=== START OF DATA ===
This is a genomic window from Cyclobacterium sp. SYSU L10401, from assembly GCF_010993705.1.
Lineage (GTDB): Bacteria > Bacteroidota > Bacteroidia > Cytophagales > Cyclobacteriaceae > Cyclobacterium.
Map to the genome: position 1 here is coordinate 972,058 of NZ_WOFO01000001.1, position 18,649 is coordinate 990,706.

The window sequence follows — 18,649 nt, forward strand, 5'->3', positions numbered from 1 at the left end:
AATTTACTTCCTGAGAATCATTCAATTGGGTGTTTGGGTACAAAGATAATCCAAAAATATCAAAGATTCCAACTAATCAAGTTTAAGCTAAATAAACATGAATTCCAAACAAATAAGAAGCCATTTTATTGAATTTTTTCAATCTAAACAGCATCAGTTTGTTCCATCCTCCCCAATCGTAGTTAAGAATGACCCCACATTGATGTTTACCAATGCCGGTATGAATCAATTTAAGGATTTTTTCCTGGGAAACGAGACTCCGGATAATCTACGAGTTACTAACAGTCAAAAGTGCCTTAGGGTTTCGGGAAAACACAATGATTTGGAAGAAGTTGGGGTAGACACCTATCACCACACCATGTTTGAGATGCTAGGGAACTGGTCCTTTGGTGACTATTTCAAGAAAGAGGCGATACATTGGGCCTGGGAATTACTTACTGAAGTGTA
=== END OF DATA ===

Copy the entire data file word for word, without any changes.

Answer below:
This is a genomic window from Cyclobacterium sp. SYSU L10401, from assembly GCF_010993705.1.
Lineage (GTDB): Bacteria > Bacteroidota > Bacteroidia > Cytophagales > Cyclobacteriaceae > Cyclobacterium.
Map to the genome: position 1 here is coordinate 972,058 of NZ_WOFO01000001.1, position 18,649 is coordinate 990,706.

The window sequence follows — 18,649 nt, forward strand, 5'->3', positions numbered from 1 at the left end:
AATTTACTTCCTGAGAATCATTCAATTGGGTGTTTGGGTACAAAGATAATCCAAAAATATCAAAGATTCCAACTAATCAAGTTTAAGCTAAATAAACATGAATTCCAAACAAATAAGAAGCCATTTTATTGAATTTTTTCAATCTAAACAGCATCAGTTTGTTCCATCCTCCCCAATCGTAGTTAAGAATGACCCCACATTGATGTTTACCAATGCCGGTATGAATCAATTTAAGGATTTTTTCCTGGGAAACGAGACTCCGGATAATCTACGAGTTACTAACAGTCAAAAGTGCCTTAGGGTTTCGGGAAAACACAATGATTTGGAAGAAGTTGGGGTAGACACCTATCACCACACCATGTTTGAGATGCTAGGGAACTGGTCCTTTGGTGACTATTTCAAGAAAGAGGCGATACATTGGGCCTGGGAATTACTTACTGAAGTGTA